“The Artist” and “Take Shelter” lead with five nominations each for the 27th annual edition of the Independent Spirit Awards. They are both contending for Best Picture as are “50/50,” “Beginners,” “Drive” and “The Descendants.” Among the films snubbed for the top prize were “Martha Marcy May Marlene,” “Midnight in Paris” and “My Week with Marilyn.”
Conspicuously absent from the Best Actor race is “The Descendants” star George Clooney. One of his main Oscar rivals, Jean Dujardin, was nominated for “The Artist” as were Demian Bechir (“A Better Life), Ryan Gosling (“Drive”), Woody Harrelson (“Rampart”) and Michael Shannon (“Take Shelter”).
Glenn Close was denied a Best Actress bid for her passion project “Albert Nobbs.” The nominees are two of her potential Oscar rivals — Elizabeth Olsen (“Martha Marcy May Marlene”) and Michelle Williams (“My Week with Marilyn”) — as well as Lauren Ambrose (“Think of Me”), Rachael Harris (“Natural Selection”) and Adepero Oduye (“Pariah”).
Close’s co-star Janet McTeer was recognized in the supporting race as were New York Film Critics Circle winner Jessica Chastain (“Take Shelter”), Anjelica Huston (“50/50”), Harmony Santana (“Gun Hill Road”) and Shailene Woodley (“The Descendants”).
Among the supporting actor nominees are two strong Oscar contenders — NYFCC winner Albert Brooks (“Drive”) and Christopher Plummer (“Beginners”) — as well as outside hopefuls John Hawkes (“Martha Marcy May Marlene”) and Corey Stoll (“Midnight in Paris”).
This was a good day for Michel Hazanavicius (“The Artist”) who won Best Director from the Gotham critics and reaped two bids here as well. In the directing category he contends against Mike Mills (“Beginners”), Jeff Nichols (“Take Shelter”), Alexander Payne (“The Descendants”) and Nicolas Winding Refn (“Drive”). And in the writing race, he is up against Mills and Payne (with collaborators Nat Faxon and Jim Rash) as well as Joseph Cedar (“Footnote”) and Tom McCarthy (“Win Win”).
American feature film nominees, culled from entries with budgets of under $20 million, were determined by a committee chaired by producer Gail Mutrux which included: film critic/journalist Robert Abele; writer Dustin Lance Black; producers Stuart Cornfeld, Barry Mendel; actors Dale Dickey, André Royo, Souléymane Sy Savané; cinematographers Paula Huidobro, Stephen Goldblatt; writer/directors Courtney Hunt, Robert D. Siegel; writer/director/producer Malcolm D. Lee; director Floria Sigismondi; casting director Margery Simkin; and writer Dan Waters.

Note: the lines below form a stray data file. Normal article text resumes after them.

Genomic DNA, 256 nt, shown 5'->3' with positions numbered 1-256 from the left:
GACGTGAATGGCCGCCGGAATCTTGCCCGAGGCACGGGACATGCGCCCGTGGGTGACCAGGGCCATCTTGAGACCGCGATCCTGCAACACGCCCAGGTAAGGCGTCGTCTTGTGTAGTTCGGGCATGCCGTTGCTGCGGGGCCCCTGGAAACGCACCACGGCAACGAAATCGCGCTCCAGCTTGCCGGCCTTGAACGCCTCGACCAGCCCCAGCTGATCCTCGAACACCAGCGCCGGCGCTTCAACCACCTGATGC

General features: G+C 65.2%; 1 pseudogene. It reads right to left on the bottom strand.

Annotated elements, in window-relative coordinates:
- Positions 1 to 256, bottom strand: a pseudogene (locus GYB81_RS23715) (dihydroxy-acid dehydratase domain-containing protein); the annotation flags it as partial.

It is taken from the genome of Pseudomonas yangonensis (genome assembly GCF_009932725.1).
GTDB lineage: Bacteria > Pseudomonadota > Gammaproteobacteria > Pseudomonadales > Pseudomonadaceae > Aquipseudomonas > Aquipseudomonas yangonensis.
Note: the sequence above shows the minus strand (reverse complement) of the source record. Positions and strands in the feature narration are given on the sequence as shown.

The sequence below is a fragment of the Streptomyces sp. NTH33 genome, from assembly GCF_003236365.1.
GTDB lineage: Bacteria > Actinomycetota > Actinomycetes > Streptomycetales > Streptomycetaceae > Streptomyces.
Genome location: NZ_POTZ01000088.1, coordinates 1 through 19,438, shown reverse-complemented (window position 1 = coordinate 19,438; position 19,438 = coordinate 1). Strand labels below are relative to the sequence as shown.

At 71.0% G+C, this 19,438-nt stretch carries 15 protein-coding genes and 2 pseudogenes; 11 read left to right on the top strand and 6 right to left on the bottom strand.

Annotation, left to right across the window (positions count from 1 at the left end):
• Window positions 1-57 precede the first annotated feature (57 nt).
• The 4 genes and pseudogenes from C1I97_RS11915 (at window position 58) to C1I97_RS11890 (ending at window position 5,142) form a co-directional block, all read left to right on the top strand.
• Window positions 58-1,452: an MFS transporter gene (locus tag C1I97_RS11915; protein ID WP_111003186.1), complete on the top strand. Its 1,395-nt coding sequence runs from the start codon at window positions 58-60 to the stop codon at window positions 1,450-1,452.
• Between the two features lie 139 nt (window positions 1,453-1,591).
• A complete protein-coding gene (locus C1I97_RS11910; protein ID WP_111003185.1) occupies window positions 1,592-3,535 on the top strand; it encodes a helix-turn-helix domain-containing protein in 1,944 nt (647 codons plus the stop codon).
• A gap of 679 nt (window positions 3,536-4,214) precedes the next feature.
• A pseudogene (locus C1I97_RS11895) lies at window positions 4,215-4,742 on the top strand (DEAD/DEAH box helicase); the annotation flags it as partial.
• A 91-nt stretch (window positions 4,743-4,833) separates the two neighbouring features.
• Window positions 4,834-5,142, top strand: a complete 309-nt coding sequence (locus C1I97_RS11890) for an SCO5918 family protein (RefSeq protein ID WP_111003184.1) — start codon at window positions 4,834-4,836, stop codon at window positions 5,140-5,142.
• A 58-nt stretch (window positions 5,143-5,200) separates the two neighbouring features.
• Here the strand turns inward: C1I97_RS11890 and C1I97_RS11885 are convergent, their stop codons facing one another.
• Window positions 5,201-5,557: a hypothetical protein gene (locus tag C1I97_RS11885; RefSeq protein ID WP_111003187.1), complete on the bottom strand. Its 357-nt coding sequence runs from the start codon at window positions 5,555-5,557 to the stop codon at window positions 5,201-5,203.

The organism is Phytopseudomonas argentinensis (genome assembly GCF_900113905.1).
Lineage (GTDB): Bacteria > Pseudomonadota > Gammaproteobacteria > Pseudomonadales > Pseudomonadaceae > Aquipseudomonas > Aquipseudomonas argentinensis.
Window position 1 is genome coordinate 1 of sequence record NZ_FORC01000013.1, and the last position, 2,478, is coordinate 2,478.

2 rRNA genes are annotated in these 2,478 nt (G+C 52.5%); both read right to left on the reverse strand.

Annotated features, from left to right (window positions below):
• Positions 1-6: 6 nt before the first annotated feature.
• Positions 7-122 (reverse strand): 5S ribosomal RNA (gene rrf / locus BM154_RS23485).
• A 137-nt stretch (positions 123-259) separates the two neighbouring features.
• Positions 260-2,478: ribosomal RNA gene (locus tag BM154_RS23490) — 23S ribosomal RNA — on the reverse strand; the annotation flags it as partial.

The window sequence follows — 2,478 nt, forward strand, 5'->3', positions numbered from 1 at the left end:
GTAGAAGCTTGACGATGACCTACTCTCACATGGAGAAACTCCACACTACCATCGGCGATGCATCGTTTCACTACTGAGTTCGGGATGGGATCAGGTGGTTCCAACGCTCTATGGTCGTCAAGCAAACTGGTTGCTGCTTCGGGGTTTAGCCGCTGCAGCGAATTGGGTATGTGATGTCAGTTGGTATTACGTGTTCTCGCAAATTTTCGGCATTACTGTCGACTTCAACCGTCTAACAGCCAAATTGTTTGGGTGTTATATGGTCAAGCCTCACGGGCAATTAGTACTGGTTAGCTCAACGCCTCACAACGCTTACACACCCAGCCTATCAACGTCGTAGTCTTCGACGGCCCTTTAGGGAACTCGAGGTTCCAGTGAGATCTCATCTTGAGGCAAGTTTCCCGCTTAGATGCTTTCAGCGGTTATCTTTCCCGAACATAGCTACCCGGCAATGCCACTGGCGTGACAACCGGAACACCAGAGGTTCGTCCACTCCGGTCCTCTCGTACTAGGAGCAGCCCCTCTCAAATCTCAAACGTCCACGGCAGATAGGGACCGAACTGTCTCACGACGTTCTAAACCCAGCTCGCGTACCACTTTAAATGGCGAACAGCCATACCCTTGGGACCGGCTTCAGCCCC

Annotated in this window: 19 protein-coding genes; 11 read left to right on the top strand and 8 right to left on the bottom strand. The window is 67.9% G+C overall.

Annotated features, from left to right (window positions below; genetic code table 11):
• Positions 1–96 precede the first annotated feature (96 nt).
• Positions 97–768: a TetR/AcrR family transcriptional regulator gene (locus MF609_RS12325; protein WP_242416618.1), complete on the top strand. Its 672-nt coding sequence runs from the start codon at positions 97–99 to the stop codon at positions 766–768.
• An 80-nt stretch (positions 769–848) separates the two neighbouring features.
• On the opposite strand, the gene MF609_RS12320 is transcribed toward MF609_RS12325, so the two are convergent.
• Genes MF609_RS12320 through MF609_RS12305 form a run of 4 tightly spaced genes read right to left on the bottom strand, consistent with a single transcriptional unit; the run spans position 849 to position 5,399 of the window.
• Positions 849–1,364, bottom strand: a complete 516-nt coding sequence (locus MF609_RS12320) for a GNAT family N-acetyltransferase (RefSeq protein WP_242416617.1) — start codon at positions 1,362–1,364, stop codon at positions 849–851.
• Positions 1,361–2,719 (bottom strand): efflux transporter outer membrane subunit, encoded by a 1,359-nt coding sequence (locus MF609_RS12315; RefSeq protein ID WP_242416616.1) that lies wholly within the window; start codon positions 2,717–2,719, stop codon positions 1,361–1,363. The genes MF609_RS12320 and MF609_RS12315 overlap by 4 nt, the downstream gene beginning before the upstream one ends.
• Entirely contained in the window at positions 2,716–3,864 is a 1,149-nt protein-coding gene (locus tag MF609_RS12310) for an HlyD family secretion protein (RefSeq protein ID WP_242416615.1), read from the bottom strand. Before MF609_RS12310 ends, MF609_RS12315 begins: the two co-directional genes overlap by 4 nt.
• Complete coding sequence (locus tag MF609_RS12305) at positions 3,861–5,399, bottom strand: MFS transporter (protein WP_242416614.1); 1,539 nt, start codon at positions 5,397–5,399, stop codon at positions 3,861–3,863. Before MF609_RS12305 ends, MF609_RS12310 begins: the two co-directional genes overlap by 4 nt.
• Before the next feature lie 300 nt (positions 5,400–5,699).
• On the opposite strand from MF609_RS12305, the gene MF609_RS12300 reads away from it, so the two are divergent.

The prizes will be handed out on Feb. 26, one day before the Oscars. Following the ill-advised one-day shift to Friday and relocation to downtown L.A. in 2009, the Spirit Awards returned to their traditional Saturday afternoon slot at Santa Monica beach last year. A 2 p.m. start means that only a taped version of the show will air on IFC.
Last year, “Black Swan” won all four of its bids including Best Picture while rival nominee “Winter’s Bone” took two of its seven races. They — along with “127 Hours” and “The Kids Are All Right” — contended in the top race at the Oscars. However, the eventual Oscar champ “The King’s Speech” was eligible only in the category of Best Foreign Film which it won.
Natalie Portman edged out her four Oscar rivals to win for “Black Swan.” James Franco (“127 Hours”), the lone Oscar candidate among the Best Actor nominees, prevailed. “Winter’s Bone” supporting players John Hawkes and Dale Dickey won those awards. Hawke was in the running at the Oscars as was fellow Spirits nominee Mark Ruffalo (“The Kids Are All Right”) but both lost to Christian Bale (“The Fighter”).
Darren Aronofsky, the only Oscar nominee in this race, won Best Director for “Black Swan.” The Screenplay award went to “Kids Are All Right” director Lisa Choldenko and her co-writer Stuart Blumberg. The pair vied at the Oscars in the Original Screenplay race while fellow Spirit nominees Debra Granik and Anne Rosellini (“Winter’s Bone”) were up for Best Adapted Screenplay.
Other winners at the free-wheeling ceremony included “Exit Through the Gift Shop” which was named Best Documentary over, among others, fellow Oscar nominee “Restrepo.” And Oscar nominee Matthew Libatique won here for lensing “Black Swan.”